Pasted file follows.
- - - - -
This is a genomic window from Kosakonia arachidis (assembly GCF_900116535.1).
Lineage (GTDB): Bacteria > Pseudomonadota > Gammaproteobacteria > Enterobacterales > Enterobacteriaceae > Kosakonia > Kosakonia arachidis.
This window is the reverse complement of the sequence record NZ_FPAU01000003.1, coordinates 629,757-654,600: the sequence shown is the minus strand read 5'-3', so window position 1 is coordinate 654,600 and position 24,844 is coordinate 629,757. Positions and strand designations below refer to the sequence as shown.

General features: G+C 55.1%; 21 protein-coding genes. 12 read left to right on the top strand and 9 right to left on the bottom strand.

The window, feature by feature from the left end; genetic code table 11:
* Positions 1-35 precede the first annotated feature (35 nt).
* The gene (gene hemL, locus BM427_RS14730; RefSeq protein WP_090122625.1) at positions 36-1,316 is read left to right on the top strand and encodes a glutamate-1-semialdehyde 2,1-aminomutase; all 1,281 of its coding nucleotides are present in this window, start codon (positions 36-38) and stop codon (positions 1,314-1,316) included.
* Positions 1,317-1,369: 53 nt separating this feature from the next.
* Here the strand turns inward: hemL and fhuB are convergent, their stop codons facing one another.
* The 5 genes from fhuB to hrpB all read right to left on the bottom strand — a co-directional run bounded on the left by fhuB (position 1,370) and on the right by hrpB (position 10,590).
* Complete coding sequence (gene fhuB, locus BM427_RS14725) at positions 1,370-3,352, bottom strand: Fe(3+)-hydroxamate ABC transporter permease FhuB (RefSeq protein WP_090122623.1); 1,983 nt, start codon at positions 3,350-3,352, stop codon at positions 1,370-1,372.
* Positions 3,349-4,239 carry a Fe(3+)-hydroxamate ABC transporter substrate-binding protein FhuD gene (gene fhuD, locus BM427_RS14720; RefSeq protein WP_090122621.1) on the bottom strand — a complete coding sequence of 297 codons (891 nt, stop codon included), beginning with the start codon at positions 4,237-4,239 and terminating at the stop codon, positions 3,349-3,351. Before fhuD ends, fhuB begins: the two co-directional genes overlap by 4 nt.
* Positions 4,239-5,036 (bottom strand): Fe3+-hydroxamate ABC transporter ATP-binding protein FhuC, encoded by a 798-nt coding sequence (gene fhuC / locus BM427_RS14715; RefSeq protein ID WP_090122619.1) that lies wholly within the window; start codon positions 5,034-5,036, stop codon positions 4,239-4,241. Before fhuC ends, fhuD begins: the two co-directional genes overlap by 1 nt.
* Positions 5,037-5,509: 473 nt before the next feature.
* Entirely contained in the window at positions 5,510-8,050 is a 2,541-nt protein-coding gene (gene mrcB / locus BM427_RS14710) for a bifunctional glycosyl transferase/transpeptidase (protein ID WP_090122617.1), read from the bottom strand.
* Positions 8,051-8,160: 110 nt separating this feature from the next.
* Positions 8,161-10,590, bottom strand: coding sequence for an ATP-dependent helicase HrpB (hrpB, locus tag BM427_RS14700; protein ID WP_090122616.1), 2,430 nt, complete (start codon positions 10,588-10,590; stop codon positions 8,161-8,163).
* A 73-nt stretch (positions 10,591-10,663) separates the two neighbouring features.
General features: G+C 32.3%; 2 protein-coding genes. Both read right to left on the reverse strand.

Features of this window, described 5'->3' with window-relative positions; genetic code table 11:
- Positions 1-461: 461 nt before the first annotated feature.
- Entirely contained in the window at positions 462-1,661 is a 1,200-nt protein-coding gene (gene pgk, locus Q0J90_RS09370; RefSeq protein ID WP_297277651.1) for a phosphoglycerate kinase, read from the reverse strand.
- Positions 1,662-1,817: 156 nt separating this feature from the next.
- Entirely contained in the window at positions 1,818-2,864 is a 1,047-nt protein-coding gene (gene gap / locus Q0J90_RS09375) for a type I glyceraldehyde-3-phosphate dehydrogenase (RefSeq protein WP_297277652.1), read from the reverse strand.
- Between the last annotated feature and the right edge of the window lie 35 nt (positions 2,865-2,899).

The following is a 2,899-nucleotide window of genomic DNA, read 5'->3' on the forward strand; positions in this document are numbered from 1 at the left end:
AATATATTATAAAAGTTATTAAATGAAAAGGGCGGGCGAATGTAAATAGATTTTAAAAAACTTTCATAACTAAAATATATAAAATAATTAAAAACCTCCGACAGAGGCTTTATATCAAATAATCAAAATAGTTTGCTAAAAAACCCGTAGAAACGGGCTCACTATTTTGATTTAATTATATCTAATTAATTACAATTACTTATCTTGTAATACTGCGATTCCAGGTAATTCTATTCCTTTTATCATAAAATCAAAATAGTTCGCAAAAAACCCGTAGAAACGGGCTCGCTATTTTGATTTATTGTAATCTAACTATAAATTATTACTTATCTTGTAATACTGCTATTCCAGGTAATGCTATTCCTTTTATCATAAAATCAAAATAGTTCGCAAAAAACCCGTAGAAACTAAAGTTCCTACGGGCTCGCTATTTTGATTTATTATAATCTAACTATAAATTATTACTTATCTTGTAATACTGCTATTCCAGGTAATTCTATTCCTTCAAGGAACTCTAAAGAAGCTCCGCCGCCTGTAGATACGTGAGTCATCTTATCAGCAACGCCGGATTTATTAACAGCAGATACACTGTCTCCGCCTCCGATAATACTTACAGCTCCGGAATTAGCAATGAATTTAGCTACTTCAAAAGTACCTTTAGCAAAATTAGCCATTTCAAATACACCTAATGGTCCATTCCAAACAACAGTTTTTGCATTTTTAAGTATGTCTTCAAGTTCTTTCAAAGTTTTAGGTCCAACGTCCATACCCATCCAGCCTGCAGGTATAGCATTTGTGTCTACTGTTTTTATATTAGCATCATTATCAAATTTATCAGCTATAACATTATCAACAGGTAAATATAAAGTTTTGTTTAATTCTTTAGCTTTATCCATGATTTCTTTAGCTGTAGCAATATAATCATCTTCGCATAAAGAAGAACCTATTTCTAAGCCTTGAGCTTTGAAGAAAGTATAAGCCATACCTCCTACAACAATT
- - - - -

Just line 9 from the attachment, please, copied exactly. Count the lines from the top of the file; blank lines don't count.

* Here the strand turns inward: hemL and fhuB are convergent, their stop codons facing one another.